Using digital printing is akin to any digital art print with a wide wide range of colors and resolution.  However, the ink colors are not translucent on glass, but also not completely opaque, leaving them looking a little dull compared to other methods. It does make the art image pop because the glass enhances the colors. To intensify the color and opacity for a richer, deeper image, the art is printed with several passes – or what is known as a double hit.

Digital printing direct to glass is an excellent solution for glass installations where the back surface of the glass in which the image is printed is protected. For example, glass mounted on a wall with stand offs.  While several systems have been developed for better adhesion, we do not recommend it for high durability areas because the potential for scratching.

This method can be used for outdoor installations but only for short-term.  Panels as large as 7’0″ x 10’0″ can be created.

Applications for printed glass include bar decorations, furniture glass, wall mounted, and mounts to substrates with stand offs.

FRIT INK

Ceramic Frit Ink requires not only special inks, but also a special printer, ink dryer and glass kiln. The results are worth the cost if a highly durable solution is required, such as a floating glass wall.

After printing with ceramic-frit, the ink is cured in a dryer and then fired in a glass kiln. After that it, is quenched and cooled—a fairly large process. Printers typically can vary the amount of translucence and print density, allowing for brilliant stained-glass effect colors. Spot colors are available, as are opaque backing inks and etch appearance inks. These are inorganic inks that are fired right into the glass, they will last a long time outdoors or indoors and withstand the maximum abuse. Most panels are guaranteed for life.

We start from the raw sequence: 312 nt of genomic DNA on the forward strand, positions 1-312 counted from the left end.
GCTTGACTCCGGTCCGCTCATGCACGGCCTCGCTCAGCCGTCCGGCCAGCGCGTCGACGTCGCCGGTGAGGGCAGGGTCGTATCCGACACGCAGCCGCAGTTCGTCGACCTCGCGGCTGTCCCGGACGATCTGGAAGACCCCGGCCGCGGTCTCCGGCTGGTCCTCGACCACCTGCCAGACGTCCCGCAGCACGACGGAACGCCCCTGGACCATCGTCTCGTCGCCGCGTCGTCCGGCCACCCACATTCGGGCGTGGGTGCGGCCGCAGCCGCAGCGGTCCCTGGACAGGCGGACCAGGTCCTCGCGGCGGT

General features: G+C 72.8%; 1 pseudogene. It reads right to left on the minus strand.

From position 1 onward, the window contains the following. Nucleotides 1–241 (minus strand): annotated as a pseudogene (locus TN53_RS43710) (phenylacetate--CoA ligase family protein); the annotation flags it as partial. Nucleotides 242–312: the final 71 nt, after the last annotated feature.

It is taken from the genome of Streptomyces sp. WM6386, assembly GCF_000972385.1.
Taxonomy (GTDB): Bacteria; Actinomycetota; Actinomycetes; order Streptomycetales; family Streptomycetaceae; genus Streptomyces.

VINYL ADHESIVE FILM

Back in the day, vinyl was white and opaque, perfect for covering glass with delightful images, but no light came through, no transparency.  Then two products were invented.  One was perforated film which allowed one-sided viewing of the image, while it appeared to disappear on the other side.  This is what is used to wrap transit bus windows.  The other was clear printable films with optically clear adhesives.  Imaging onto these materials is done with standard solvent inks making it very easy.

Vinyl application to glass is typically temporary and removable.  It is also a cost effective way to dress up a window or tempered glass panels.  However, not a great solution for durability.

THE GREEN FUTURE

A new family of organic inks, called sol-gel—originally developed by researchers at the University of Illinois—are proving to be excellent for printing onto glass. This has a good side and a bad side. It means there is a better glass-printing solution than UV inks, but it also means a dedicated printer would be required. One big advantage is that sol-gel inks do not require a primer coat first. The glass does have to be cleaned, typically with acetone, before printing. And after printing, it requires baking at 200 degrees for 10 minutes. This results in a chemical bond of the ink to the glass for excellent resistance to weathering, scratching and chemicals. Since they are organic inks, however, fading is still a problem for long-term outdoor use.